Filing for Chapter 7 bankruptcy is a complicated process. It’s in your best interests to have a bankruptcy attorney handle your case for you; otherwise, you may have your case dismissed due to omitted documents or other mistakes. Your bankruptcy attorney will also help you learn what to expect from each stage of the process.
Before Filing: Documents
Your bankruptcy lawyer will need certain documents from you that prove your financial information. These documents include tax returns, W-2s, profit and loss statements if you are self-employed, property valuation, vehicle registration, and bank statements, among others. The sooner you can provide these documents to your bankruptcy lawyer, the sooner he or she can file the bankruptcy petition and get the process started.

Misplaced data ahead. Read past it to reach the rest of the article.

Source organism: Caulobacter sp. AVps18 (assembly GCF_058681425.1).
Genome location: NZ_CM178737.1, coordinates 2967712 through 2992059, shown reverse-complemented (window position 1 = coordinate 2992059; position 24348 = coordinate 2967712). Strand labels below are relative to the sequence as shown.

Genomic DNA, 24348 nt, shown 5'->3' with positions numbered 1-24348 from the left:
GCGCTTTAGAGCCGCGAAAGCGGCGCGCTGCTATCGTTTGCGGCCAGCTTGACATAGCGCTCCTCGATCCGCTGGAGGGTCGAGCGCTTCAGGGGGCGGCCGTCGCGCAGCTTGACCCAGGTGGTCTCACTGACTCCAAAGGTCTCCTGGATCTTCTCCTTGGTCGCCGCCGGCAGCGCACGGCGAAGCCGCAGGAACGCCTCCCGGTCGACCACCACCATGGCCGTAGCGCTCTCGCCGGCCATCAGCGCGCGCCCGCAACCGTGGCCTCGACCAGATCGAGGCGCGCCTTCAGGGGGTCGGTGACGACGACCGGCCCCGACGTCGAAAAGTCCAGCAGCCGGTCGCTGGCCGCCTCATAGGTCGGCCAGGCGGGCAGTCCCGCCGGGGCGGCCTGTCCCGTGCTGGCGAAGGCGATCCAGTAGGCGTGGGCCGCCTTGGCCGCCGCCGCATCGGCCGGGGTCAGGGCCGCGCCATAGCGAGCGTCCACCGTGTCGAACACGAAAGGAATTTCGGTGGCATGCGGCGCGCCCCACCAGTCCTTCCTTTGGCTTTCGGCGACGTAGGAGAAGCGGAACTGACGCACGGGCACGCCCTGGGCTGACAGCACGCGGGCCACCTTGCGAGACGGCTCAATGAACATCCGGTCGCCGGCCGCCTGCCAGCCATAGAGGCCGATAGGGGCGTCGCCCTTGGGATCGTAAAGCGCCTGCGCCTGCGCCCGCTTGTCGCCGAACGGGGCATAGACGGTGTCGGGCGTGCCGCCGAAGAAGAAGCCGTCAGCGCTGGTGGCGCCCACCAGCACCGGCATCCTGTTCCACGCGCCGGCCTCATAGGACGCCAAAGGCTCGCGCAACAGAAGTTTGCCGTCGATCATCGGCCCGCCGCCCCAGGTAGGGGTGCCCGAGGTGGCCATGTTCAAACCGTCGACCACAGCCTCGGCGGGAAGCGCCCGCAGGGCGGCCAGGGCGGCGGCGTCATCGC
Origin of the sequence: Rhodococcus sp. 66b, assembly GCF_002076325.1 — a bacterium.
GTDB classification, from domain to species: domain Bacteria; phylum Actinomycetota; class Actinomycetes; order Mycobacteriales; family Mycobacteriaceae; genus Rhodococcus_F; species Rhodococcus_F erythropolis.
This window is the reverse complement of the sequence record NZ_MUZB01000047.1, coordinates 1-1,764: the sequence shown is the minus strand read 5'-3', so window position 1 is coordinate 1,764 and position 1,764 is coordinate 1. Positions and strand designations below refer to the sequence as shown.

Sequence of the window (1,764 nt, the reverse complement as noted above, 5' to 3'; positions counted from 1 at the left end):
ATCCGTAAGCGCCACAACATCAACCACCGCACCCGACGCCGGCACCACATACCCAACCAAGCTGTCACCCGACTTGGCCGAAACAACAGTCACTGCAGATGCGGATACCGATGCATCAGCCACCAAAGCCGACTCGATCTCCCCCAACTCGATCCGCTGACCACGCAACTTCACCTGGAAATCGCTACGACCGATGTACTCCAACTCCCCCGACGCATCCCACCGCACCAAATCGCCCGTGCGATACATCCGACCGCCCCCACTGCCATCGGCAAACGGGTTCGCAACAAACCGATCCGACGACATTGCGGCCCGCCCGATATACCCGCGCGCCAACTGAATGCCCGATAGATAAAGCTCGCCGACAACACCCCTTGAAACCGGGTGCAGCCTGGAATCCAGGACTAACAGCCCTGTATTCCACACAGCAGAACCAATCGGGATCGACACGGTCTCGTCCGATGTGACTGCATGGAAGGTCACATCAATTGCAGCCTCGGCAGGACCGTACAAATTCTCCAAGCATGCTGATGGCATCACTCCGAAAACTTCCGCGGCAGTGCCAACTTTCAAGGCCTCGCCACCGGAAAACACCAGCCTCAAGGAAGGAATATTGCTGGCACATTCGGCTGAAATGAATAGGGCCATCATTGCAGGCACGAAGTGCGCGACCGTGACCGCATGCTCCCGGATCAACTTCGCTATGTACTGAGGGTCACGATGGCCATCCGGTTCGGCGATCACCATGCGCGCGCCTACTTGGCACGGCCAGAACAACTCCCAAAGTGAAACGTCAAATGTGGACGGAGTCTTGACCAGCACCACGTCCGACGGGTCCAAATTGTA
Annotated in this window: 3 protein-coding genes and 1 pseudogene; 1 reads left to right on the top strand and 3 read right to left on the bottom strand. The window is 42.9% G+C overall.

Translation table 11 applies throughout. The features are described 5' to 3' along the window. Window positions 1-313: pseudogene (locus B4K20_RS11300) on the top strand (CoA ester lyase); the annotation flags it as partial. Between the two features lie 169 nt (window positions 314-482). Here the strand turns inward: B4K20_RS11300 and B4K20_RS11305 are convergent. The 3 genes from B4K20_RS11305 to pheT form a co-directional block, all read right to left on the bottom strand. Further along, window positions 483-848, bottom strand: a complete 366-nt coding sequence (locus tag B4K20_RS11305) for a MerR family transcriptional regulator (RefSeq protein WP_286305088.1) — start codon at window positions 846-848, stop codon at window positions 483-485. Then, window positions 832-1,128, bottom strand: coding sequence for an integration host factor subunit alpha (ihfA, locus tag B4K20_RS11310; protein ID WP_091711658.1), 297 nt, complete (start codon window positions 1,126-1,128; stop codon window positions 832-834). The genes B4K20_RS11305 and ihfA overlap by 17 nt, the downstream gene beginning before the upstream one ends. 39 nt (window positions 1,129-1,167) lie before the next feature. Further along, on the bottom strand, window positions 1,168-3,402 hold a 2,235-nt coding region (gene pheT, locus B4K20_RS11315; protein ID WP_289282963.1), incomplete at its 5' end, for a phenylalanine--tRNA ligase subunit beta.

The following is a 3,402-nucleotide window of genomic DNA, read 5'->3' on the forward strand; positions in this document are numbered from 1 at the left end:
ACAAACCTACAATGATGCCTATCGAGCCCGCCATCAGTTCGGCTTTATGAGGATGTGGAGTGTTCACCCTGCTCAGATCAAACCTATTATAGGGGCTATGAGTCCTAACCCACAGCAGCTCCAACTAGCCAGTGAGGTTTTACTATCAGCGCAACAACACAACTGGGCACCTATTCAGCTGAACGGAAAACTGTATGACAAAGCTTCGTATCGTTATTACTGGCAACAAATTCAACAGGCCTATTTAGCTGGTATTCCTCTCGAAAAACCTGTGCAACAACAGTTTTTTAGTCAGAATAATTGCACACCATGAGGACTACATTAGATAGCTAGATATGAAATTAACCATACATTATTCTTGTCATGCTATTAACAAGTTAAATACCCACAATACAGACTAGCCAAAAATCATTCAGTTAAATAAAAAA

Before Filing: Credit Counseling
Before you can file for bankruptcy, you are required to complete a credit counseling course. The course must be administered by an approved credit counseling agency. The course may result in a debt management plan. If so, this plan must be filed with the court.
After Filing: Financial Management
After your lawyer files the bankruptcy petition, you are required to complete a financial management course, which may be administered by the same agency that taught your credit counseling course. Failure to complete this course will result in the rejection of your debt discharge.
After Filing: Meeting of Creditors
You are required to attend the meeting of creditors, which is conducted by your bankruptcy trustee. While you will be under oath, this meeting is less formal than what you might expect from a typical court hearing. You must bring photo identification and proof of your Social Security number to the meeting, and you may be asked to bring other supporting documentation.
If you have any questions about your bankruptcy filing, you can contact a lawyer at Cutler & Associates, Ltd. Our team has a longstanding history of helping individuals throughout the Chicago area work toward greater financial stability through Chapter 7 and Chapter 13 bankruptcies.